For a brief time I tried using Amazon as an online way to keep track of what books I owned and get recommendations. The enterprise failed because the only books I marked were those I stumbled upon while browsing, and because the recommendations didn’t always make sense. (Surely if I liked the Penguin edition of A Tale of Two Cities I would like to try the Dover and Signet versions as well; the outcome of the revolution is startlingly different, I hear. Thankfully LibraryThing avoids this downfall). I did manage to write down some promising titles at that time, however, one of which was The Ghost and Mrs. McClure by Alice Kimberly.
To help get over the suicide of her rich, good-for-nothing husband, Penelope Thorton-McClure move’s to Rhode Island to help at her Aunt Sadie’s struggling bookstore. Their fortunes seem to turn when they book a signing by bestselling crime author Timothy Brennan, whose inspiration is a PI killed over fifty years ago on the premises. History repeats itself tonight, however, when Brennan drops dead in the middle of his speech. As business suddenly flourishes Pen and Sadie find themselves prime suspects. Luckily the ghost of Jack Shield himself shows up to set Pen on the track of other suspicious behavior.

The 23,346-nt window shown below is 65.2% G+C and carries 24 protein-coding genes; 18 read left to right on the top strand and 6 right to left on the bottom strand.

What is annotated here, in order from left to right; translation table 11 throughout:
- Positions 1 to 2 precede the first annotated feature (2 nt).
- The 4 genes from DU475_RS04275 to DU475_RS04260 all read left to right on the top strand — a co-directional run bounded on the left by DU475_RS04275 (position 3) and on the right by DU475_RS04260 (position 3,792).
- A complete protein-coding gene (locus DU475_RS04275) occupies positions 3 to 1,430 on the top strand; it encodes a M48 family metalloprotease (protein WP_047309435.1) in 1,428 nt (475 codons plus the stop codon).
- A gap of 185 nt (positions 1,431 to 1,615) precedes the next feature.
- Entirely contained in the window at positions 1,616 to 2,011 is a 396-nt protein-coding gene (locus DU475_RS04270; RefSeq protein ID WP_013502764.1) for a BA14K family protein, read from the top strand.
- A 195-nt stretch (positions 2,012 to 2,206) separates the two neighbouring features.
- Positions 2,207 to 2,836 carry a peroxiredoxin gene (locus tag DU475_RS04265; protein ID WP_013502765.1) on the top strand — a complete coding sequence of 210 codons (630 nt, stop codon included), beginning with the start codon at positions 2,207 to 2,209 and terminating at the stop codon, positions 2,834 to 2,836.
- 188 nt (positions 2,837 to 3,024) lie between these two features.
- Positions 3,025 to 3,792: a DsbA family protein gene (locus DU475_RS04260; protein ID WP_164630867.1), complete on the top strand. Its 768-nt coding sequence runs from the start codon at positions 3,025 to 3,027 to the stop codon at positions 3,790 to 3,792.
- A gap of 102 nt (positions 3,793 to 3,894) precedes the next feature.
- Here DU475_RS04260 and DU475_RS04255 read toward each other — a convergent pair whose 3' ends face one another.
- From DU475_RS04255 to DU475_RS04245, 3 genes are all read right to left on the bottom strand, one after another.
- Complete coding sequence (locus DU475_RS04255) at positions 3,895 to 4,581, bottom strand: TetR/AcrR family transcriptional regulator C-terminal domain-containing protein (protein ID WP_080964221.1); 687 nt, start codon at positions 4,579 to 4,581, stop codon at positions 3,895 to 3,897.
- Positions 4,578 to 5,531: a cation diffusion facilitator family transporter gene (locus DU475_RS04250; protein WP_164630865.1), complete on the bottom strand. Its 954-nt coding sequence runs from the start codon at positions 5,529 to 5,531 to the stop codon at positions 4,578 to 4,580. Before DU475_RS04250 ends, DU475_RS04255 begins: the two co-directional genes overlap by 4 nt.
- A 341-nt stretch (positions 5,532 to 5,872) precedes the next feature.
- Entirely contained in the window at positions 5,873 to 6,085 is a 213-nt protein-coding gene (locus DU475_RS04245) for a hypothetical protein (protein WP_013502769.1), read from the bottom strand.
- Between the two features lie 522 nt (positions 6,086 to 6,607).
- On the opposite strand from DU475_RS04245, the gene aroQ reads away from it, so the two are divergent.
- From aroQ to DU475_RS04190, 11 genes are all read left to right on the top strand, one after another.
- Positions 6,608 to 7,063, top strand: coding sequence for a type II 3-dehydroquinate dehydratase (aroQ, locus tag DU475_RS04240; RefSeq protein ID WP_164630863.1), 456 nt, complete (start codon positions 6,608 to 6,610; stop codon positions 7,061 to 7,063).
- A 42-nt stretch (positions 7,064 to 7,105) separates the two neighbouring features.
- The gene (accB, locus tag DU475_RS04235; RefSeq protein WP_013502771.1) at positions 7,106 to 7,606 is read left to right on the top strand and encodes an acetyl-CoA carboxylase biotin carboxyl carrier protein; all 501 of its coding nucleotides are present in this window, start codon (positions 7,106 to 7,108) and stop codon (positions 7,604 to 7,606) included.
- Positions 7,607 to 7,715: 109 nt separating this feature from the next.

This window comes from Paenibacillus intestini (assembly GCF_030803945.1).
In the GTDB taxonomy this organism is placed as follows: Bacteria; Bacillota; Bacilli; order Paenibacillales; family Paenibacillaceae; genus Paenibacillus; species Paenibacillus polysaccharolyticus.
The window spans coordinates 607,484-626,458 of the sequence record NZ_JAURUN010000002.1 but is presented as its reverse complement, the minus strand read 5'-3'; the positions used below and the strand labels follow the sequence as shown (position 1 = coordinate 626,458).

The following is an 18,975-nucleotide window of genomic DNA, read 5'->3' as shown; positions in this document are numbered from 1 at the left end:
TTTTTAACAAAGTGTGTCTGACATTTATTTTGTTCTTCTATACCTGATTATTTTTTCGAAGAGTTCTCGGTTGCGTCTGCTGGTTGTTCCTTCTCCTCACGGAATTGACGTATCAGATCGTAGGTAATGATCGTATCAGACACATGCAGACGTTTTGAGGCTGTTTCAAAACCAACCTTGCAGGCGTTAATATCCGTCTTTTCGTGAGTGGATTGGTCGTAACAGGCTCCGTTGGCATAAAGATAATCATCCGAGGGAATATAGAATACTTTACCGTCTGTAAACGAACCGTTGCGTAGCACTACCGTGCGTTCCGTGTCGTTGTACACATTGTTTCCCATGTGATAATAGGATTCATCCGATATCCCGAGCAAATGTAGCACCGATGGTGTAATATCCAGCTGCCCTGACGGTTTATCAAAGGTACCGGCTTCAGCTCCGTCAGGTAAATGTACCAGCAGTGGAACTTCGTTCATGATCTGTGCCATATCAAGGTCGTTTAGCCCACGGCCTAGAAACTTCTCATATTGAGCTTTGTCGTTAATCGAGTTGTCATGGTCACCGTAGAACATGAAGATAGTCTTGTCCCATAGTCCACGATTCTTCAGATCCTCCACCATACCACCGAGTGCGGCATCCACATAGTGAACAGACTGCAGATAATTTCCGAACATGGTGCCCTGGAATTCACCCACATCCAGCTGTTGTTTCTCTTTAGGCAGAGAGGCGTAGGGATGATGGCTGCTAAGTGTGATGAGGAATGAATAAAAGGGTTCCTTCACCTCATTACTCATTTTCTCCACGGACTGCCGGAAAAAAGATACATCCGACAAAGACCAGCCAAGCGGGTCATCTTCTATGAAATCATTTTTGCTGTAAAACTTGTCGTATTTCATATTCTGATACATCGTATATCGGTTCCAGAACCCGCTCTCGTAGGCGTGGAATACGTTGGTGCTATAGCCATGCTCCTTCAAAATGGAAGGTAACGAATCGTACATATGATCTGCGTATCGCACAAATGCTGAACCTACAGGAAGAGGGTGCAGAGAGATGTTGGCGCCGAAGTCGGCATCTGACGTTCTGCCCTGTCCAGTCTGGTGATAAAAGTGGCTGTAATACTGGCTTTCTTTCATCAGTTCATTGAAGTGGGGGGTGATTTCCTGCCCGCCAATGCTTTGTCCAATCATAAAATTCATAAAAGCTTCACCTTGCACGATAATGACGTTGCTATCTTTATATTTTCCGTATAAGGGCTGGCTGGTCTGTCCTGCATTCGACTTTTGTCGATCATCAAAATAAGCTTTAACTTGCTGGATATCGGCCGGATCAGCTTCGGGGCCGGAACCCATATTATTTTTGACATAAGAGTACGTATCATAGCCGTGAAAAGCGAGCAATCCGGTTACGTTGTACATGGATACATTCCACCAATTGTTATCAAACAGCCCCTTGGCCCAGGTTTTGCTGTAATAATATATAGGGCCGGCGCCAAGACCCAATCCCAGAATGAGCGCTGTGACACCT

I have a hard time finding cozy mystery series I like enough to stick with, but I’m willing to at least try the next one in the series. Alice Kimberly has created an interesting scenario with the two main characters, who alternate narration. Pen is a scaredy-cat who is clueless about real-life mysteries, involved only to clear her aunt. Jack, on the other hand, has expertise but is bound to the bookshop and limited by his incorporeal form. He rarely reveals himself, communicating with Pen in her mind. Their shaky relationship soon takes hold as Pen adjusts to his presence and proves an excellent pupil.
The mystery itself was not the best, but there is much potential. I’m curious as to how Jack will fare in crimes occurring beyond his scope of observation, and if he will ever get retribution for the incidents surrounding his own demise. He comes off sometimes as a Sam Spade wanna-be rather than truly hard-boiled, but it’s still a nice mix for a modern series.